Wednesday, June 2, 2010

Highways Didn't Kill Small Towns. People Did.

http://www.rememberingourfallen.com/ROUTE66.jpg

I came across a tweet yesterday by Richardson blogger Mark Steger that I want to address because it is both right and wrong. And because it displays a common misconception of the conventional wisdom. Here is the tweet that may or may not have been in response to one of my twitter rants:
Travel old Route 66 today and see all the towns that died when the Interstate bypassed them. Then you'll know why cities don't cut the cord.
I shouldn't complain that blaming highway bypasses for the death of small towns because for a long time I believed the same thing...until I started to think about it yesterday. Mark is right that the highway bypass killed those small towns, but wrong that it is still relevant today, at least to big cities.

I would argue that the highway bypasses didn't kill towns as much as they were probably already doomed to some extent. Our remorse is little more than nostalgia.

The old highways, before the super highways, were the single lifeline of a 20th century small town. Each turned into the "Main Street" as it passed through town. Before that towns sprung up all over the country along railroad lines linking the country from coast to coast. This dates back to antiquity where trading posts emerged at cross roads between settlements.

The difference between then and now is that the world is different. It is hyper mobile and getting moreso every day. We are no longer connected by one umbilical cord whether it be a railroad or an interstate. It is the human urge to connect and technology is making it possible to do so in a dozen ways including via (see what I did there?) the internet, they way you are reading these very words.

The internet also hasn't proven to be the death of cities or human interaction as many once feared. In fact, the opposite has occurred where we have shaped the internet into web 2.0 or social media making human interactions and community building all the more efficient. We've created cities and we've created the web to facilitate human interaction and INTRA-city highways are a barrier to that. Unless of course this is your kind of human interaction:



I say INTRAcity highways because INTERcity highways DO serve an important function in linking regional economies, ie Dallas to Houston. But, they also should just provide an option, much like you can fly or hopefully in the future take high speed rail from downtown Dallas to downtown Houston. We like that idea because it facilitates connections from where people are and commerce happens, the cores of cities. However, highways within cities tear apart the urban fabric, are a centrifugal force of entropy, and damage local economies.

A certain segment of the population wants human interaction, wants to be near other people. Highways prevent that and only serve those that don't. As I tweeted, they are the lifeline of the suburbs and ironically, removing them would be the best thing for brittle suburban communities dependent upon them as they leech from the core. In order to survive the next century, suburban communities will have to be able to stand alone.

Those small towns don't compare to today's modern megalopolitan economies. Today's cities are highly interconnected, highly mobile places where freeways actually make it more difficult to make our daily face to face interactions that comprise cities.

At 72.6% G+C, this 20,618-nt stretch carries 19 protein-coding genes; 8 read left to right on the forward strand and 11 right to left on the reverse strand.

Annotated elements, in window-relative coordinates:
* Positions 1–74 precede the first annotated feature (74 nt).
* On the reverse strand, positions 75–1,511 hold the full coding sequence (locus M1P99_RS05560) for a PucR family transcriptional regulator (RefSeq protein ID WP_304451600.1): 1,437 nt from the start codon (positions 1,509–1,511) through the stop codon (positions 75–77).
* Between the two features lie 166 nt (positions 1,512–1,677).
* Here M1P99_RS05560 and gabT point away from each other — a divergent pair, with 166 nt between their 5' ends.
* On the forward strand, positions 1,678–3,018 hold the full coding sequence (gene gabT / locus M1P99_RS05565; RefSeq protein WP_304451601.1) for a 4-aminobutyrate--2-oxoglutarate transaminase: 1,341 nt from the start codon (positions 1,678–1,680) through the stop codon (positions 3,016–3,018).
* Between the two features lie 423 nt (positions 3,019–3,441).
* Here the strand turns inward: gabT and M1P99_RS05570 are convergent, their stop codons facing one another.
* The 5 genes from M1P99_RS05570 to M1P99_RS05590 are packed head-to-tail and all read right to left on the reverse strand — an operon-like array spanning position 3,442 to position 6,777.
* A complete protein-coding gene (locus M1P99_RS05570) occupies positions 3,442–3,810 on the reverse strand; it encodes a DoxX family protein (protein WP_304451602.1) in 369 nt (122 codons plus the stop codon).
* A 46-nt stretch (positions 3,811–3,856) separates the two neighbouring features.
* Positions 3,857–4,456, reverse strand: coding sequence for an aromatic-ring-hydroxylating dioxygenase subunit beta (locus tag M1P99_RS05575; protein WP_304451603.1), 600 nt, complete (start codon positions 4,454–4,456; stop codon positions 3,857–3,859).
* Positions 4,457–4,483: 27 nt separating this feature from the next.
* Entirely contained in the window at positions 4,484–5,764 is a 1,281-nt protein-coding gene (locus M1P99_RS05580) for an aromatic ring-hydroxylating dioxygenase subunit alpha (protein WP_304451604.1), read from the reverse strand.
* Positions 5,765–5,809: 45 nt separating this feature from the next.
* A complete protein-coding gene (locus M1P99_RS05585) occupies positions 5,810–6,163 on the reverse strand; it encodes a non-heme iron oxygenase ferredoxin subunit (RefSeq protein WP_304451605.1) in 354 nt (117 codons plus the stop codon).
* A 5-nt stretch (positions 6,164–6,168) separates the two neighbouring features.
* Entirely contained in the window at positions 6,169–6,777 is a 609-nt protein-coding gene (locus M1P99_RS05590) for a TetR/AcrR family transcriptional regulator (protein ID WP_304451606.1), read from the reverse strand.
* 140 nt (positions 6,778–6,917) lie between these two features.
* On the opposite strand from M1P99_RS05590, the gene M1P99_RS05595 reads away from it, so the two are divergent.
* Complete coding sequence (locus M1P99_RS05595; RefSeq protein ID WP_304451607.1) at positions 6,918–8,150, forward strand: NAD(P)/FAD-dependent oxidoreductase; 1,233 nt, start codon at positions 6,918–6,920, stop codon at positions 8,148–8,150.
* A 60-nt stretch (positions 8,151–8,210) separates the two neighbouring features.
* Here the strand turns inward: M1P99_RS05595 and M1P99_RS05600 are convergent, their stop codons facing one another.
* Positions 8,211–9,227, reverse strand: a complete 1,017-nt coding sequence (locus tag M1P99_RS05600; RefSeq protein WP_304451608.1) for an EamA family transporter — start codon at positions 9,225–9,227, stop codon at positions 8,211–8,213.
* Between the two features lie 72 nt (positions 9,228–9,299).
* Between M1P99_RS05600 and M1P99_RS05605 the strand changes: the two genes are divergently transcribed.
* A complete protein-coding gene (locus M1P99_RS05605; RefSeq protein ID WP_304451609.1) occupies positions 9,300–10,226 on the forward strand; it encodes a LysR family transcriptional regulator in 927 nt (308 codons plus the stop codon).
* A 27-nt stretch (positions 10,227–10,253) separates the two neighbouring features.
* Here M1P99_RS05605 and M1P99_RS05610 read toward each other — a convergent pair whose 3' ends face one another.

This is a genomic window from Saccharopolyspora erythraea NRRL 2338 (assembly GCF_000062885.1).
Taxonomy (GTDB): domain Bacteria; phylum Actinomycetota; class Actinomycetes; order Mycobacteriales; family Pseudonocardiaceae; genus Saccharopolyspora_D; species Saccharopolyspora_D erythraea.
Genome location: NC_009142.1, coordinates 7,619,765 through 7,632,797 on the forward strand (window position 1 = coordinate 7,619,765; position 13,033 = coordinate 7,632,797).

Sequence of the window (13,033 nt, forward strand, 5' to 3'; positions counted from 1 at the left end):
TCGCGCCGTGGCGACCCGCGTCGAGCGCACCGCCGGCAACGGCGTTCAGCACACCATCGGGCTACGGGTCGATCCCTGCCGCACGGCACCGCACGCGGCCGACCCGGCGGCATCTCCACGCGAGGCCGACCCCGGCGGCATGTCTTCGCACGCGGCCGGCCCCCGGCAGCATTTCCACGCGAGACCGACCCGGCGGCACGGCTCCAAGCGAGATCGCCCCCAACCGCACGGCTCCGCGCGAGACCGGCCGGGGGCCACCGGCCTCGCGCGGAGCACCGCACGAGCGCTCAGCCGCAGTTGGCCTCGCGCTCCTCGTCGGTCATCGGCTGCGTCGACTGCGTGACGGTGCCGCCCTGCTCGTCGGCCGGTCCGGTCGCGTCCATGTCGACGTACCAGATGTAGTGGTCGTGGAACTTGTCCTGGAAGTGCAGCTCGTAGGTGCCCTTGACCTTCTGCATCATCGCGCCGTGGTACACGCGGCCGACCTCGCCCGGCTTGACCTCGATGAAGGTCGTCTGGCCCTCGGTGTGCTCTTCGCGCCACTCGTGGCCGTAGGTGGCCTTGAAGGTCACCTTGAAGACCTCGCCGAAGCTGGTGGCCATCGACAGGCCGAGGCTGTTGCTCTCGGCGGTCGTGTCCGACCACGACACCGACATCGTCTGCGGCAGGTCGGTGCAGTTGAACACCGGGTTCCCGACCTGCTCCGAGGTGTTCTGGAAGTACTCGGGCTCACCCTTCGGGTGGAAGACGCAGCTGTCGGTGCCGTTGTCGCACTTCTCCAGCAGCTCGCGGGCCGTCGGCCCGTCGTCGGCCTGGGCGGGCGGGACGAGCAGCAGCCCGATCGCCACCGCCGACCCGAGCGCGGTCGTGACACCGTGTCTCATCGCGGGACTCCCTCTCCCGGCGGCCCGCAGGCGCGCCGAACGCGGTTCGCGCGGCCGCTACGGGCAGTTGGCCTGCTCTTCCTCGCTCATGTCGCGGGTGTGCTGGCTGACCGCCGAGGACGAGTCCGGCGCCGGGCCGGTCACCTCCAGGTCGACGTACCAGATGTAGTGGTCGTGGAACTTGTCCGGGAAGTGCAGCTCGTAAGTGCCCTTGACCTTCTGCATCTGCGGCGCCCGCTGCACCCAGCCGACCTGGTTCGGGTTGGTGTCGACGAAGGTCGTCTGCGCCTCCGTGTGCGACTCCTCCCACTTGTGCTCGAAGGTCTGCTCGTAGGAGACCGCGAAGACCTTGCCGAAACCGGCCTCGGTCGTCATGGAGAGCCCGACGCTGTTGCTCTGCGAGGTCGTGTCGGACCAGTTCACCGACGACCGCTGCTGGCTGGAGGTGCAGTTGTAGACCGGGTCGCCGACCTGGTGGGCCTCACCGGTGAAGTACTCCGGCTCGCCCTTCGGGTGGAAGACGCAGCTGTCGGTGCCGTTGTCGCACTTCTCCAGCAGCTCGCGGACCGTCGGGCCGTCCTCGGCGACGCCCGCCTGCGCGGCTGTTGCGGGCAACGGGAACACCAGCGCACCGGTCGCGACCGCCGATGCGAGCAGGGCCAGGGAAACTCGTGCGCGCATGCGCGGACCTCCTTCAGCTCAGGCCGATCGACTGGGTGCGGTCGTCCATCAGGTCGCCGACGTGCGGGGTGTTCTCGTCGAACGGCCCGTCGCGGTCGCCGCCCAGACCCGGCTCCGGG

The blame we lay upon the bypasses is that they killed Main Street. Main street businesses packed up shop and moved out to the interchange in the form of big box. But people had already left. Retail follows rooftops and everybody moved outside of the towns or the cities because of debt-fueled, tax incentivized policies towards consumption of new land, new houses.

Except all of that is as ephemeral as the leaves on the trees. We have 6x as much retail per capita as does the most heavily retailed European country. All of that excess retail is going to fade away and re-cluster around population centers in order to survive. All of those homes and buildings built to last twenty years and made of little more than paper mache are going to turn to dust. We won't be replacing them with more of the same. The sun belt cities you see today, will never be seen again. We can no longer afford them and we're seeing the effect.

Our intra-city highways are a giant land bank that broke states and broke cities are sitting upon. Irony = that which bankrupted us is the biggest asset we have in restoring our wealth and prosperity.

This won't happen all at once. It would be too traumatic. Humans adapt, but we can only do so at our pace, which is why it is necessary to slowly, but incrementally implement change for the betterment of cities and the facilitation of human interaction and human need. The same much of Copenhagen didn't go car-free overnight, we will start with easy wins, narrowing highways and their interchanges. Replacing cloverleaves with development opportunities.

People will likely be fearful of the idea. In Copenhagen, local businesses yelped when change began. Businesses, as well as people, are conditioned by their context. They generally hate change. Status quo is comfortable. We're used to it.

But we need real mobility, a choice of mobility. Highways dominate our life. You can't get anywhere without them, which is precisely why losing them seems frightening. We need to replace our highway commute to work with a train ride where we CAN text or email without endangering lives. Our drive to the store with walk down a peaceful, tree-lined street; the school bus system that bankrupts our schools with an empowering bike ride.

Cities are built upon connections and the great ones have the quickest, the most expedient, the most efficient, and the most nourishing, the healthiest. Intra-city highways are the opposite of all of those.

Don't be scared. In fact, be a leader.